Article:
I set the grill up for indirect cooking by keeping the coals to one side, and on the other I placed two foil containers of water. The water evaporates and becomes a vehicle for the smoke, and the moist atmosphere makes the meat absorb the smoke. As you can see this grill is way too small for this cut of meat, and the coals weren’t as far away from the meat as I would have liked but what the hell. A handful of apple wood chips and then on with the meat…

I covered it with the lid and made sure the vent holes were open and placed over the meat. This helps draw the smoke over it. I stabbed a digital probe thermometer into the thickest part of the joint and then…we wait. Most barbecue aficionados agree that you want to cook low and slow, at 225F until the internal temperature of the meat reaches 190F. At this temperature the fats and connective tissues liquify, the meat moistens and it becomes easy to pull apart. I don’t have a thermometer on the lid of my crappy old grill so I went by meat temperature alone. I kept the smoke going for 3 hours, and then gave it a further hour before my coals started to die. At that point the meat temperature was 176F and not budging. So I wrapped it in foil and finished it in the oven for a further hour. Don’t all be shouting “CHEAT!”. Wrapping in foil is a method known as the Texas Crutch and all competition cooks do this. I let the meat rest for 45 mins and here’s what we have:

I know what you’re thinking. It’s as black as two in the morning, and burnt to a cinder. But no, that black exterior is the wonderful, wonderful “bark”. The chewy layer of goodness created by the mixture of rub, heat and smoke. Because when you take a knife to it you see this…

See that beautiful pink aura just below the surface? That is a smoke ring. And it’s magnificent. Before I finished cooking I did the fork test. That is, I stuck a fork in and turned it 90 degrees. If it takes little effort to do this, it’s ready. If there’s resistance you need to cook longer. So I was hoping the pork would pull…


Dear sweet baby Jebus, it’s PULLED PORK!

And it’s bloody amazing. Amazing as it is on it’s own (and I think I might have mentioned that its BLOODY amazing), pulled pork needs sauce. It’s tailor made for holding onto moisture. So now it’s time to make…

The Sauce

I made a variation on Meathead’s Lexington Dip. This is a Carolina vinegar based sauce, and a far cry from the sweet sticky stuff that you conjure when you think “barbecue sauce”. Here are the ingredients:

We have: ground black pepper, salt, distilled vinegar (not malt, not cider), tomato ketchup, hot sauce, crushed chili flakes, light brown caster sugar, apple juice. Please note the potato scones are not part of the recipe. I combined the ingredients in the quantities suggested by the recipe, but it was just too vinegary for me. So I sweetened it up with a bit more ketchup, sugar and some honey. The end result was a sweeter tasting sauce with a vinegar and chili kick. Perfect. And here it is here:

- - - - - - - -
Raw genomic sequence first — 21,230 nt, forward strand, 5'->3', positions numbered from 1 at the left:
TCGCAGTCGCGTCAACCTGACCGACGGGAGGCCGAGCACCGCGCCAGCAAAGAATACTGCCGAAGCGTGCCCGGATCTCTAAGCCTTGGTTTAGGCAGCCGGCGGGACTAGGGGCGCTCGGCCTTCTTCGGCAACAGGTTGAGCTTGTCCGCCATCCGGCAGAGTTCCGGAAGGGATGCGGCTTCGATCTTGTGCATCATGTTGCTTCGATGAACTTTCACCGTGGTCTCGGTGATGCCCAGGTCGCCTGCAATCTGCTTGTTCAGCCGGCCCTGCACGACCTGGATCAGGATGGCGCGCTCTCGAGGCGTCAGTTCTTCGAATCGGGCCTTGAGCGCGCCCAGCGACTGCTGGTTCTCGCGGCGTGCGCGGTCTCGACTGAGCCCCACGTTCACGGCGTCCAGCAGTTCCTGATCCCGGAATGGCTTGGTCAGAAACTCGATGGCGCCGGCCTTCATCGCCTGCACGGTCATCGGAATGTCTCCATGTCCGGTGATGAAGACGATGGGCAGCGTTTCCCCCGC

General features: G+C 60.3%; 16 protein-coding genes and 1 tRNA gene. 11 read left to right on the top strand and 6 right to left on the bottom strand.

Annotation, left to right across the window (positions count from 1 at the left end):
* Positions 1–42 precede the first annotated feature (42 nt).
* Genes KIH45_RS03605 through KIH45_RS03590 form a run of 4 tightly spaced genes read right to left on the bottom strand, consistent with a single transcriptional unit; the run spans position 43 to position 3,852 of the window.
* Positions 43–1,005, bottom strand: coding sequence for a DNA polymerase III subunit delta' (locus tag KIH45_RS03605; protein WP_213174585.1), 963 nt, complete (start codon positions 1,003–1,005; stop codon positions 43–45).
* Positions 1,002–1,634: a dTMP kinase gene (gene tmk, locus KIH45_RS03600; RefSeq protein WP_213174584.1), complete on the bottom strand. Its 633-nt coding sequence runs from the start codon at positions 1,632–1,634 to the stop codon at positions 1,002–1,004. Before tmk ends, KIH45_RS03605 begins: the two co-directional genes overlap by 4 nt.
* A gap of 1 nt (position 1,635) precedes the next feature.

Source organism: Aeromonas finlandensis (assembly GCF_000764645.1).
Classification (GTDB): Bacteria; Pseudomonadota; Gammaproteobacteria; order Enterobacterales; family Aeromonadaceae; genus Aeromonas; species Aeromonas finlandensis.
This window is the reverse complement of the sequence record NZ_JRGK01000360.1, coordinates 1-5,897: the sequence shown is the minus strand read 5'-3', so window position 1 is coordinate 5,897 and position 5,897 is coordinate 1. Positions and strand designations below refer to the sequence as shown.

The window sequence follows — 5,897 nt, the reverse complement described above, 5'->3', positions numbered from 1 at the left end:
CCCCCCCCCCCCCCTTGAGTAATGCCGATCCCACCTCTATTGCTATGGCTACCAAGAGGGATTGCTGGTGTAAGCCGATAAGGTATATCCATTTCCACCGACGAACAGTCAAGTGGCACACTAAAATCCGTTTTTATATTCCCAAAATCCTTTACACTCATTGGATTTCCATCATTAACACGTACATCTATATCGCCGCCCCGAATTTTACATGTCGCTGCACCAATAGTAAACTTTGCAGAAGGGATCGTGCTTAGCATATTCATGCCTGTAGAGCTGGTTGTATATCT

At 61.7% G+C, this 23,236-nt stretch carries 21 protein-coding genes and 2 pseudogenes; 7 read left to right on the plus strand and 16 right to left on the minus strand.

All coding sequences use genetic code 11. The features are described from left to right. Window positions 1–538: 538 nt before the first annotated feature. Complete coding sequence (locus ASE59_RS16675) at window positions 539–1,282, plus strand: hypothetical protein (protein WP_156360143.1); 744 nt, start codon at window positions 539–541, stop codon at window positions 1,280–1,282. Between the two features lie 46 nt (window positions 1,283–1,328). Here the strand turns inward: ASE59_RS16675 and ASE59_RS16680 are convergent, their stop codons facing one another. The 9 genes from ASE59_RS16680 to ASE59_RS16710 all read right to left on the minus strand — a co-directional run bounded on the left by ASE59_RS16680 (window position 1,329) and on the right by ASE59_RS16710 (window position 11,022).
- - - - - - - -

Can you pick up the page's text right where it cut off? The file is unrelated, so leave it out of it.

If you’re still reading after all that, congratulations. But this is about food after all, and the reason we make  great food is to eat it. So here’s what I had for dinner:

I think what we have here is technically fusion cuisine. Carolina pulled pork and barbecue sauce, on top of the king among breads…the Scottish morning roll. The coleslaw may seem an odd touch, but it’s quite a common accompaniment in the States so what the hell. It tasted great.


I had no huge expectations, but it seems you can get really great results out of the crappiest equipment. I’ll definitely be smoking food again, although I’m left with the slightly uneasy feeling that this has all been a tremendous fluke and it’ll end in disaster next time. If it does, you can read about it here.


The first hour that the shoulder was on the grill I tossed in a couple of salmon fillets that I had brined the night before. Glazed with honey in a little water and topped with some dark brown sugar. They turned out stupidly good.

First Go At Pulled Pork – Prep

Nothing says “barbecue” like pork shoulder, cooked low and slow and bathed in sweet, sweet smoke. First up…

The Meat

For this barbecue staple we first need to acquire what the Americans call a “pork butt”. This might take some explanation. The pork butt or Boston butt as it’s known isn’t from the rear of the animal. It’s the shoulder i.e. the part where the front leg connects. Pork butt means bugger all to your average British butcher so that might explain how I’ve ended up with this:

I explained what I wanted over the phone, but something obviously got lost in translation. What I wanted was a pork shoulder, hough removed, squared with the blade bone in. I seem to have been sold the pork loin end of the shoulder, because what you’re looking at there is a pork spare rib chop joint. Not a good start but we’ll persist. I removed the bone and trimmed the sinew away to leave exposed meat. Now it’s time for…

The Rub

I’m a barbecuing novice, so I’ve decided to follow the sage advice of the amazing Meathead, whose website http://www.amazingribs.com is packed full of a lifetime of barbecue experience. With that in mind I’ve decided to use his Memphis Dust. Here’s what we have:

Rosemary, onion granules, garlic powder, rock salt, ginger powder, paprika, black pepper, dark brown sugar and ordinary white granulated sugar.

Once it’s mixed together it looks a bit like this:

Rub it onto the meat. I’ve not used too much, just enough to coat the meat really, as per Meathead’s instructions. Once the rub adheres you see why. It reacts with the moisture in the meat and becomes a paste. Into some clingfilm it goes:

And when I get up tomorrow morning I should have some beautifully marinated meat.